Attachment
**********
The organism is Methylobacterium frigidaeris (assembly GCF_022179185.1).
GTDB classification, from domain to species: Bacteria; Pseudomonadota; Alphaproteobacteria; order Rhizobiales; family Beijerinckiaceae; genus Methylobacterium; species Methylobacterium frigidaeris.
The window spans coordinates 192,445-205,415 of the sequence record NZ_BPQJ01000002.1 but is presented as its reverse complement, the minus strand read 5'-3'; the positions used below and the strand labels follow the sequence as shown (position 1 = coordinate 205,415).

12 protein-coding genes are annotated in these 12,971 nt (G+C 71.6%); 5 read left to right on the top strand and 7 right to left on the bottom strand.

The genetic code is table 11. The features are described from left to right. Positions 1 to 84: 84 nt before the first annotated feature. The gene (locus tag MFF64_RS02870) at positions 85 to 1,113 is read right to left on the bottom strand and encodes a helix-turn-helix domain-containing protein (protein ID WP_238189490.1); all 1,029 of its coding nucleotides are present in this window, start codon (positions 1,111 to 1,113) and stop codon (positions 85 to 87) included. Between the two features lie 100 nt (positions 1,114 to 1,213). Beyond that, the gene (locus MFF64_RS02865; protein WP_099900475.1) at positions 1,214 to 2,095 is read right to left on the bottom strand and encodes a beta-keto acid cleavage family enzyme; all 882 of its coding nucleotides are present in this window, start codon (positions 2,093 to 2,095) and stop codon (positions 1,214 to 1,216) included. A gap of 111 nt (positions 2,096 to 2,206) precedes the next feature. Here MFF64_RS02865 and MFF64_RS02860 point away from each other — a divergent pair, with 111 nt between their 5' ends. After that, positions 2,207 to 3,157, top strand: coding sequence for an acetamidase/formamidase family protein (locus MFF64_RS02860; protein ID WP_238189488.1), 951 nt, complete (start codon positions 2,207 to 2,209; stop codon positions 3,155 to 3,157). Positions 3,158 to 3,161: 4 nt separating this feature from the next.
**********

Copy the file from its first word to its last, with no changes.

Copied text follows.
The organism is Methylobacterium frigidaeris (assembly GCF_022179185.1).
GTDB classification, from domain to species: Bacteria; Pseudomonadota; Alphaproteobacteria; order Rhizobiales; family Beijerinckiaceae; genus Methylobacterium; species Methylobacterium frigidaeris.
The window spans coordinates 192,445-205,415 of the sequence record NZ_BPQJ01000002.1 but is presented as its reverse complement, the minus strand read 5'-3'; the positions used below and the strand labels follow the sequence as shown (position 1 = coordinate 205,415).

12 protein-coding genes are annotated in these 12,971 nt (G+C 71.6%); 5 read left to right on the top strand and 7 right to left on the bottom strand.

The genetic code is table 11. The features are described from left to right. Positions 1 to 84: 84 nt before the first annotated feature. The gene (locus tag MFF64_RS02870) at positions 85 to 1,113 is read right to left on the bottom strand and encodes a helix-turn-helix domain-containing protein (protein ID WP_238189490.1); all 1,029 of its coding nucleotides are present in this window, start codon (positions 1,111 to 1,113) and stop codon (positions 85 to 87) included. Between the two features lie 100 nt (positions 1,114 to 1,213). Beyond that, the gene (locus MFF64_RS02865; protein WP_099900475.1) at positions 1,214 to 2,095 is read right to left on the bottom strand and encodes a beta-keto acid cleavage family enzyme; all 882 of its coding nucleotides are present in this window, start codon (positions 2,093 to 2,095) and stop codon (positions 1,214 to 1,216) included. A gap of 111 nt (positions 2,096 to 2,206) precedes the next feature. Here MFF64_RS02865 and MFF64_RS02860 point away from each other — a divergent pair, with 111 nt between their 5' ends. After that, positions 2,207 to 3,157, top strand: coding sequence for an acetamidase/formamidase family protein (locus MFF64_RS02860; protein ID WP_238189488.1), 951 nt, complete (start codon positions 2,207 to 2,209; stop codon positions 3,155 to 3,157). Positions 3,158 to 3,161: 4 nt separating this feature from the next.